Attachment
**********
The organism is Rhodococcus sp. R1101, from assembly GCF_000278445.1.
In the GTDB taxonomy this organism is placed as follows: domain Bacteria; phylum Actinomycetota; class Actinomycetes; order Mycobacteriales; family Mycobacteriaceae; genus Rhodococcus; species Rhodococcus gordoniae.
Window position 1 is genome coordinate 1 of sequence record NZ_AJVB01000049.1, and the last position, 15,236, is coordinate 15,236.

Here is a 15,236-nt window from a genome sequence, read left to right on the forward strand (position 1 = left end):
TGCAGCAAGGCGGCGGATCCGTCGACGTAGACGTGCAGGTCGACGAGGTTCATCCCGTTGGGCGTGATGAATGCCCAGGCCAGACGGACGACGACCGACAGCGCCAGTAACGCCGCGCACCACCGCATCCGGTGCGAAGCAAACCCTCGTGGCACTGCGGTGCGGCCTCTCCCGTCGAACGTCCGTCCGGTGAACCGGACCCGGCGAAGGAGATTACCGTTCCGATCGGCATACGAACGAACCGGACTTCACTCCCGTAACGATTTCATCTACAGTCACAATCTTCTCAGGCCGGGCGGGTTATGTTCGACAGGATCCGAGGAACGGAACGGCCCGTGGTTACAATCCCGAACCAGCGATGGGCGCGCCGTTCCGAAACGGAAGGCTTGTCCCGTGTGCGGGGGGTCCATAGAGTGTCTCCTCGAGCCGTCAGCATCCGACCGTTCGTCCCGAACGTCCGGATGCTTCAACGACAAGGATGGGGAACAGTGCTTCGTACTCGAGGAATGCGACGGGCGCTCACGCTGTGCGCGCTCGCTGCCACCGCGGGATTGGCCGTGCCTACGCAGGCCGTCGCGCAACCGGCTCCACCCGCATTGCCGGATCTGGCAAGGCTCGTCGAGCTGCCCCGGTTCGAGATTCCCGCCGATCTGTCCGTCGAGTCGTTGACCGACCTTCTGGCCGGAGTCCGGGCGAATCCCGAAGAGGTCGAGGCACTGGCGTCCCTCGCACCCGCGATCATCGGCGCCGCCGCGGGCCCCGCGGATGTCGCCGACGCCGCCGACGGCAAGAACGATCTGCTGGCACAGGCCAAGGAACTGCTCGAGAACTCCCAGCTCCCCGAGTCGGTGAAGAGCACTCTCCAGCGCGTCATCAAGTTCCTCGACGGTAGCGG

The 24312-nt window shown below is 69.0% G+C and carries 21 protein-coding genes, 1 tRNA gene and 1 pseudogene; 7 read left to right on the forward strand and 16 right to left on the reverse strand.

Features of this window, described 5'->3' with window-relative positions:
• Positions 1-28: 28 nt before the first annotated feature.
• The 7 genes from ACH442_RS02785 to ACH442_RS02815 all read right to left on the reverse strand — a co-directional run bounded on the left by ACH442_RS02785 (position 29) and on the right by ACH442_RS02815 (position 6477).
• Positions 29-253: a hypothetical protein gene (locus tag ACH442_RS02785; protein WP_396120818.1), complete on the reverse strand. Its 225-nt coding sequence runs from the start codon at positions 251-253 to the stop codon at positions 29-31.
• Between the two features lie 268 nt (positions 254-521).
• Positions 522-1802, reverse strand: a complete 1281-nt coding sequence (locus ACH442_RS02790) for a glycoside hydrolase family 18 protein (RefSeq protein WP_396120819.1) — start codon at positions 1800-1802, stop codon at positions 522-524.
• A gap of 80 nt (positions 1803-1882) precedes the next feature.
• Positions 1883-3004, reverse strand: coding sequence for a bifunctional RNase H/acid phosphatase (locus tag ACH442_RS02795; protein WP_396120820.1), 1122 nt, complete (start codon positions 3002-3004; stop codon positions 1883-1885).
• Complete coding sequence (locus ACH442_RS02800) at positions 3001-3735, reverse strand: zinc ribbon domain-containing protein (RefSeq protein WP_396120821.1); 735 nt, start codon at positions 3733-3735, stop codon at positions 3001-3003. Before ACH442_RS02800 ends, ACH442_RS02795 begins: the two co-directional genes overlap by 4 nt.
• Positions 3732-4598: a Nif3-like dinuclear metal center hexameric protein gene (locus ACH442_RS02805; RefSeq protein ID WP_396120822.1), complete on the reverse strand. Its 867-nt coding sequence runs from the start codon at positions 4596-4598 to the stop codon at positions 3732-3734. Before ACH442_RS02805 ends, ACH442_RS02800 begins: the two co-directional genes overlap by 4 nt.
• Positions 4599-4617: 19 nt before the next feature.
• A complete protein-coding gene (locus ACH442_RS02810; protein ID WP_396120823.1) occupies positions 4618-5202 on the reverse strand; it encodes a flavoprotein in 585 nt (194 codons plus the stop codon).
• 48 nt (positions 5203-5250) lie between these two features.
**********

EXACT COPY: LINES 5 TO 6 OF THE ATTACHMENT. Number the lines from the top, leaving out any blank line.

TGCAGCAAGGCGGCGGATCCGTCGACGTAGACGTGCAGGTCGACGAGGTTCATCCCGTTGGGCGTGATGAATGCCCAGGCCAGACGGACGACGACCGACAGCGCCAGTAACGCCGCGCACCACCGCATCCGGTGCGAAGCAAACCCTCGTGGCACTGCGGTGCGGCCTCTCCCGTCGAACGTCCGTCCGGTGAACCGGACCCGGCGAAGGAGATTACCGTTCCGATCGGCATACGAACGAACCGGACTTCACTCCCGTAACGATTTCATCTACAGTCACAATCTTCTCAGGCCGGGCGGGTTATGTTCGACAGGATCCGAGGAACGGAACGGCCCGTGGTTACAATCCCGAACCAGCGATGGGCGCGCCGTTCCGAAACGGAAGGCTTGTCCCGTGTGCGGGGGGTCCATAGAGTGTCTCCTCGAGCCGTCAGCATCCGACCGTTCGTCCCGAACGTCCGGATGCTTCAACGACAAGGATGGGGAACAGTGCTTCGTACTCGAGGAATGCGACGGGCGCTCACGCTGTGCGCGCTCGCTGCCACCGCGGGATTGGCCGTGCCTACGCAGGCCGTCGCGCAACCGGCTCCACCCGCATTGCCGGATCTGGCAAGGCTCGTCGAGCTGCCCCGGTTCGAGATTCCCGCCGATCTGTCCGTCGAGTCGTTGACCGACCTTCTGGCCGGAGTCCGGGCGAATCCCGAAGAGGTCGAGGCACTGGCGTCCCTCGCACCCGCGATCATCGGCGCCGCCGCGGGCCCCGCGGATGTCGCCGACGCCGCCGACGGCAAGAACGATCTGCTGGCACAGGCCAAGGAACTGCTCGAGAACTCCCAGCTCCCCGAGTCGGTGAAGAGCACTCTCCAGCGCGTCATCAAGTTCCTCGACGGTAGCGG

The 24312-nt window shown below is 69.0% G+C and carries 21 protein-coding genes, 1 tRNA gene and 1 pseudogene; 7 read left to right on the forward strand and 16 right to left on the reverse strand.